Hereditary breast–ovarian cancer syndrome
|Hereditary breast–ovarian cancer syndrome|
|Ovarian and breast cancer patients in a pedigree chart of a family|
|Specialty||Obstetrics and gynaecology, endocrinology, dermatology, oncology, medical genetics|
Hereditary breast–ovarian cancer syndromes (HBOC) are cancer syndromes that produce higher than normal levels of breast cancer, ovarian cancer and additional cancers in genetically related families (either one individual had both, or several individuals in the pedigree had one or the other disease). It accounts for 90% of the hereditary cancers. The hereditary factors may be proven or suspected to cause the pattern of breast and ovarian cancer occurrences in the family. The name HBOC may be misleading because it implies that this genetic susceptibility to cancer is mainly in women. In reality, both sexes have the same rates of gene mutations and HBOC can predispose to other cancers including prostate cancer and pancreatic cancer. For this reason, the term "King syndrome" has recently come into use. The new name references Mary-Claire King who identified the genes BRCA1 and BRCA2.
- BRCA mutations: Harmful mutations in the BRCA1 and BRCA2 genes can produce very high rates of breast and ovarian cancer, as well as increased rates of other cancers. Mutations in BRCA1 are associated with a 39-46% risk of ovarian cancer and mutations in BRCA2 are associated with a 10-27% risk of ovarian cancer.
Other identified genes include:
- MLH1, MSH2, MSH6, PMS2: mutations in genes that lead to Lynch Syndrome put individuals at risk for ovarian cancer.
- TP53: Mutations cause Li-Fraumeni syndrome. It produces particularly high rates of breast cancer among younger women with mutated genes, and despite being rare, 4% of women with breast cancer under age 30 have a mutation in this gene.
- PTEN: Mutations cause Cowden syndrome, which produces hamartomas (benign polyps) in the colon, skin growths, and other clinical signs, as well as an increased risk for many cancers.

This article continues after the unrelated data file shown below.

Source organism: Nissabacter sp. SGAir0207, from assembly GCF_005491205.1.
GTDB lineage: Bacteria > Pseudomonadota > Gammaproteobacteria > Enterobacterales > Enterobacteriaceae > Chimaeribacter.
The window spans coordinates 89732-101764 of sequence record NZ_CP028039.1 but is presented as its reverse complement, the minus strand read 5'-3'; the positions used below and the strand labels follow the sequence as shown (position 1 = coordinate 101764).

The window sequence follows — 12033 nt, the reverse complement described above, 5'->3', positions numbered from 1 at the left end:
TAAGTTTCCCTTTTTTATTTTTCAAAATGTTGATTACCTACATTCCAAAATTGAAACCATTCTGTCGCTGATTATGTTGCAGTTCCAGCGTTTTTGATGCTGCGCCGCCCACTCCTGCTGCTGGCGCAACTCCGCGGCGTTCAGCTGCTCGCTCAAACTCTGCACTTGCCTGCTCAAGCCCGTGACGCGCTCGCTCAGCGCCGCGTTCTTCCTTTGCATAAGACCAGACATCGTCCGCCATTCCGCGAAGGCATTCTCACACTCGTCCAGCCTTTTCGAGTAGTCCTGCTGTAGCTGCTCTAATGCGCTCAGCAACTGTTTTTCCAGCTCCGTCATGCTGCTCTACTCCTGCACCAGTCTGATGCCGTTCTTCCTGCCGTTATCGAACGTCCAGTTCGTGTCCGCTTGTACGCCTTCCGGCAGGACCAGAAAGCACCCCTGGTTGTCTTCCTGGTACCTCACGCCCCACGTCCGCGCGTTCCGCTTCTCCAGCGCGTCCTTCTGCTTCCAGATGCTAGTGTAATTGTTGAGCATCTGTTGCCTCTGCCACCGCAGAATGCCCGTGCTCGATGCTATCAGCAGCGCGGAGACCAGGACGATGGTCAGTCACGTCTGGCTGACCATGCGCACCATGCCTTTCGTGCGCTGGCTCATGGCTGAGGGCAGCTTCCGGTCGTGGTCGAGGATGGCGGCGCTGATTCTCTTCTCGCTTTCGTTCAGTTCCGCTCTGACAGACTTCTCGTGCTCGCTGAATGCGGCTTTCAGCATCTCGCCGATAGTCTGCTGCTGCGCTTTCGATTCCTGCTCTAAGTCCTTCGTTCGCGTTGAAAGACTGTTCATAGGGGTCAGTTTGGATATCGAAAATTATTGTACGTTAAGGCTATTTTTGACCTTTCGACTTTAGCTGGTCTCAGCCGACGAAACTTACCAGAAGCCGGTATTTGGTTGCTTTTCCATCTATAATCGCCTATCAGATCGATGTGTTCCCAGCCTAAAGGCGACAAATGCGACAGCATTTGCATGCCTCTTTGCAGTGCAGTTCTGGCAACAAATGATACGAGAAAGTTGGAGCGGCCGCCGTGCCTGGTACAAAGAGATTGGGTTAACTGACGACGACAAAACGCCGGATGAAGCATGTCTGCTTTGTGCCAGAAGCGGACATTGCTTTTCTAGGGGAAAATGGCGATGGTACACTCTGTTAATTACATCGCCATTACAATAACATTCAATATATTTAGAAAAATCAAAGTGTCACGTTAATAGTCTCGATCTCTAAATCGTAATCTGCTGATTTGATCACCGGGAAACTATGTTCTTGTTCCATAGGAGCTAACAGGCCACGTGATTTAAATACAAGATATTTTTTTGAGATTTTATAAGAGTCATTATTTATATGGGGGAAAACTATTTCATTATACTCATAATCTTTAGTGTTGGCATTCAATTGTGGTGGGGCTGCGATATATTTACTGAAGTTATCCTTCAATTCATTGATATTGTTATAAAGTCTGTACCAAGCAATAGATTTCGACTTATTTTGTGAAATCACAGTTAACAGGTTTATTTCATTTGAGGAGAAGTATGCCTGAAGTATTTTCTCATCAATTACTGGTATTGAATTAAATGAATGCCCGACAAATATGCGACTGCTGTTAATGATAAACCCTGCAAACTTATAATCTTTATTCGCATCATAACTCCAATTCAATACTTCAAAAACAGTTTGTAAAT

- CDH1: Mutations are associated with lobular breast cancer and gastric cancer.
- STK11: Mutations produce Peutz–Jeghers syndrome. It is extremely rare, and creates a predisposition to breast cancer, intestinal cancer, and pancreatic cancer.
- CHEK2: Approximately one out of 40 northern Europeans have a mutation in this gene, making it a common mutation. It is also one of the most frequently mutated genes after BRCA among Hispanics in the United States. Considered a moderate-risk mutation, it may double or triple the carrier's lifetime risk of breast cancer, and also increase the risk of colon cancer and prostate cancer.
- ATM: Mutations cause ataxia telangectasia; female carriers have approximately double the normal risk of developing breast cancer.
- PALB2: Studies vary in their estimate of the risk from mutations in this gene and the frequency of mutations in this gene may be different among different populations. It may be moderate risk, or as high as BRCA2.
Approximately 45% of HBOC cases involve unidentified genes, or multiple genes.
People with BRCA1 and BRCA2 mutations are recommended to have a transvaginal ultrasound 1-2 times per year. Screening with CA-125 is also recommended. Prophylactic salpingo-oophorectomy (removal of the ovaries and Fallopian tubes to prevent cancer) is recommended at age 35-40 for people with BRCA1 mutations and at age 40-45 for people with BRCA2 mutations.
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